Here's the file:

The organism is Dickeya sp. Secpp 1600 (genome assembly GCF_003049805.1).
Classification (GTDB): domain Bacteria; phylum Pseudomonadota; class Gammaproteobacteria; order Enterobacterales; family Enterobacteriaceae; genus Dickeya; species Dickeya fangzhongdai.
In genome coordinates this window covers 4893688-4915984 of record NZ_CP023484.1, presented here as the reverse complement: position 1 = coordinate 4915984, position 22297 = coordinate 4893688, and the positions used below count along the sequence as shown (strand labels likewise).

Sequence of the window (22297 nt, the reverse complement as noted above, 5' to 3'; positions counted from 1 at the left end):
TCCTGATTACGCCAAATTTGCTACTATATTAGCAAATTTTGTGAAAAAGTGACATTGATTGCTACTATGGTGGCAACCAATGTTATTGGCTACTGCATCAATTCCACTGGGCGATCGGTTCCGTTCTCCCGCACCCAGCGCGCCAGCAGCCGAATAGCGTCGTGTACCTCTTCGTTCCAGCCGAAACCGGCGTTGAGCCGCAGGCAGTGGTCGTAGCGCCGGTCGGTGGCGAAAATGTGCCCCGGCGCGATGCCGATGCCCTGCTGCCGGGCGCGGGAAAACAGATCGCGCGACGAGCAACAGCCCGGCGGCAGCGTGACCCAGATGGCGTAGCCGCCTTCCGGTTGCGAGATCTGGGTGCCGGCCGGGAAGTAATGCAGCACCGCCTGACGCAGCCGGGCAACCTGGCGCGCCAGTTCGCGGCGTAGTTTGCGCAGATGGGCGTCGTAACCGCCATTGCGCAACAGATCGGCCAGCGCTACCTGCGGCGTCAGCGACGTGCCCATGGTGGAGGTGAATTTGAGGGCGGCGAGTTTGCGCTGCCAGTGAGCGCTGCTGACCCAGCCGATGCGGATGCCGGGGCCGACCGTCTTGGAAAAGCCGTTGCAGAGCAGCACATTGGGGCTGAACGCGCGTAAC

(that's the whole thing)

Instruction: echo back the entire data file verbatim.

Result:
The organism is Dickeya sp. Secpp 1600 (genome assembly GCF_003049805.1).
Classification (GTDB): domain Bacteria; phylum Pseudomonadota; class Gammaproteobacteria; order Enterobacterales; family Enterobacteriaceae; genus Dickeya; species Dickeya fangzhongdai.
In genome coordinates this window covers 4893688-4915984 of record NZ_CP023484.1, presented here as the reverse complement: position 1 = coordinate 4915984, position 22297 = coordinate 4893688, and the positions used below count along the sequence as shown (strand labels likewise).

Sequence of the window (22297 nt, the reverse complement as noted above, 5' to 3'; positions counted from 1 at the left end):
TCCTGATTACGCCAAATTTGCTACTATATTAGCAAATTTTGTGAAAAAGTGACATTGATTGCTACTATGGTGGCAACCAATGTTATTGGCTACTGCATCAATTCCACTGGGCGATCGGTTCCGTTCTCCCGCACCCAGCGCGCCAGCAGCCGAATAGCGTCGTGTACCTCTTCGTTCCAGCCGAAACCGGCGTTGAGCCGCAGGCAGTGGTCGTAGCGCCGGTCGGTGGCGAAAATGTGCCCCGGCGCGATGCCGATGCCCTGCTGCCGGGCGCGGGAAAACAGATCGCGCGACGAGCAACAGCCCGGCGGCAGCGTGACCCAGATGGCGTAGCCGCCTTCCGGTTGCGAGATCTGGGTGCCGGCCGGGAAGTAATGCAGCACCGCCTGACGCAGCCGGGCAACCTGGCGCGCCAGTTCGCGGCGTAGTTTGCGCAGATGGGCGTCGTAACCGCCATTGCGCAACAGATCGGCCAGCGCTACCTGCGGCGTCAGCGACGTGCCCATGGTGGAGGTGAATTTGAGGGCGGCGAGTTTGCGCTGCCAGTGAGCGCTGCTGACCCAGCCGATGCGGATGCCGGGGCCGACCGTCTTGGAAAAGCCGTTGCAGAGCAGCACATTGGGGCTGAACGCGCGTAAC